Today, I returned from Common Ground Maryland in Ocean City, MD. I totally loved my time there as a featured speaker and my connections during all of my sessions.

For those of you who don't know this, I began by career teaching in Maryland and taught in Montgomery County Public Schools for 17 years before working in VA. It was kind of like a homecoming, presenting at a conference there. Back when I worked in Maryland, if you had told me that I would be speaking at a conference like this, I would have thought you were crazy. Back then, I lacked the confidence to do so. But all that changed once I became a connected educator. I am so proud of the work that I have done and continue to do to impact education for our students through the use of educational technology.

Speaking of being proud, today is the 18 month anniversary of my book being published! Since I was sick with COVID on the year anniversary of my book, TRANSFORM-Techy Notes to Make Learning Sticky, I did not really get to celebrate that milestone. So I figured why not celebrate today?

To celebrate this milestone and thank all of you amazing educators out there for doing all that you do, I am selling autographed copies of my book (for US only) for $18.99 for the next week. In addition, check out social media today for a TRANSFORM book giveaway too! I hope all of you join me in my mini celebration of a huge accomplishment!

## Reviewing what are the ABCs of Transforming Learning are-

Two weeks ago, I shared a blog post called **E = Empower Math Discourse.** This post shared some of the amazing features of one one mighty and powerful application, Desmos, and how using it with students can benefit learners at any age with mathematical discourse.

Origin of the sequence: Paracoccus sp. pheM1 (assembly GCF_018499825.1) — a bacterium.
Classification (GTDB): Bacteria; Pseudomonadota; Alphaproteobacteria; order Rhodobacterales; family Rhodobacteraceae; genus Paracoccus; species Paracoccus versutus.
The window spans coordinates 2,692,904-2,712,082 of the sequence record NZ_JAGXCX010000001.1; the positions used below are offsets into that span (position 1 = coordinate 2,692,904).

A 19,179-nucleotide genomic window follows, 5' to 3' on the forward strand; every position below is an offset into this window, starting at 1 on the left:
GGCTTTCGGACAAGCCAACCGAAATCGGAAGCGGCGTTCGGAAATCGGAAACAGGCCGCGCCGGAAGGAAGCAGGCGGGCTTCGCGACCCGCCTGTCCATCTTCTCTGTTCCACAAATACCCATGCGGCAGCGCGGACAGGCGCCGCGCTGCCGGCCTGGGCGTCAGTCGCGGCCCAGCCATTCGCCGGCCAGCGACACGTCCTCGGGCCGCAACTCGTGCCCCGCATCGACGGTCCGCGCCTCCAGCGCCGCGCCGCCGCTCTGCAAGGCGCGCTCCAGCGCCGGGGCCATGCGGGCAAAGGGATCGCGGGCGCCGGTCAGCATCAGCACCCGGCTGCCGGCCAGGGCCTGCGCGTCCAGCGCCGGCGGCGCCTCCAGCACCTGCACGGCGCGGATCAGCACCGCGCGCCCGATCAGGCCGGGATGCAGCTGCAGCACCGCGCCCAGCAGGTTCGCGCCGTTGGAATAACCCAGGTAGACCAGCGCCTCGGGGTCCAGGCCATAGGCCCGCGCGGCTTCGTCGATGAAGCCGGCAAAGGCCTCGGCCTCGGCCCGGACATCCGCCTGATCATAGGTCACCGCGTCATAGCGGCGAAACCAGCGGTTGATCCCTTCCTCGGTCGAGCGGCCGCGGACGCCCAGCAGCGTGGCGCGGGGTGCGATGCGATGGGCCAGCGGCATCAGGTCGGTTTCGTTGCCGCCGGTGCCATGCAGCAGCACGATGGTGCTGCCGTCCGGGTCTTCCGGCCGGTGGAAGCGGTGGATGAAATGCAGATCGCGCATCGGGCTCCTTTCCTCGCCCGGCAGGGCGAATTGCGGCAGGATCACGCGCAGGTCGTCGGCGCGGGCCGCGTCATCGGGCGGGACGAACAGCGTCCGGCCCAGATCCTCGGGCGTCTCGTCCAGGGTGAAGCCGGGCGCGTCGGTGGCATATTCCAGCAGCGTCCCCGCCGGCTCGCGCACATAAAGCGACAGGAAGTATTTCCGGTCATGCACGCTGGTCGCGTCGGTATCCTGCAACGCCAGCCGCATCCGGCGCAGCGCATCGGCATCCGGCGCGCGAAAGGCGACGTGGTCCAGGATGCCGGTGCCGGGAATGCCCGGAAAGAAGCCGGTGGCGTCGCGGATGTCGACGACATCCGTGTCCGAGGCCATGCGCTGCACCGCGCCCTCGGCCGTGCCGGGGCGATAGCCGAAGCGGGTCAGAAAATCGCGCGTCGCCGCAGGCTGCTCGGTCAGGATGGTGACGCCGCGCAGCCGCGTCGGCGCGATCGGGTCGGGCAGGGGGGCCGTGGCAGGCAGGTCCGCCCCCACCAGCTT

This week, we will focus on **F= Facilitate Math Thinking****. **Many times, students will believe that there is only way to solve a math problem and will close themselves off from other possible ways of solving it. This mindset closes them off from seeing alternate points of view and building their mathematical thinking skills. The two programs I am focusing on this week provide an easy way for educators to facilitate their students to share different ways to solve math problems and make connections to each other's thinking.

## F = Facilitate Math Thinking

Before I introduce these two programs, I want to once again take a step back and share my #TechUpTheMath framework. Using this framework, I identify math tools that have at least one of three characteristics or VMI. They take the learning targets and infuse technology in such a way that it does one or more of the following:

**Visualize:**Allows students to visualize the math concept in a way not possible without the technology**Multimodal Learning:**Many of these applications offer students more than one way to share their thinking**Interaction:**

Both of the programs I will share today build on the multimodal and interaction pieces. Pear Deck and Flip allow our students to interact with their classmates and their teacher's math thinking, while also promoting multimodal learning.

## Why Use Pear Deck?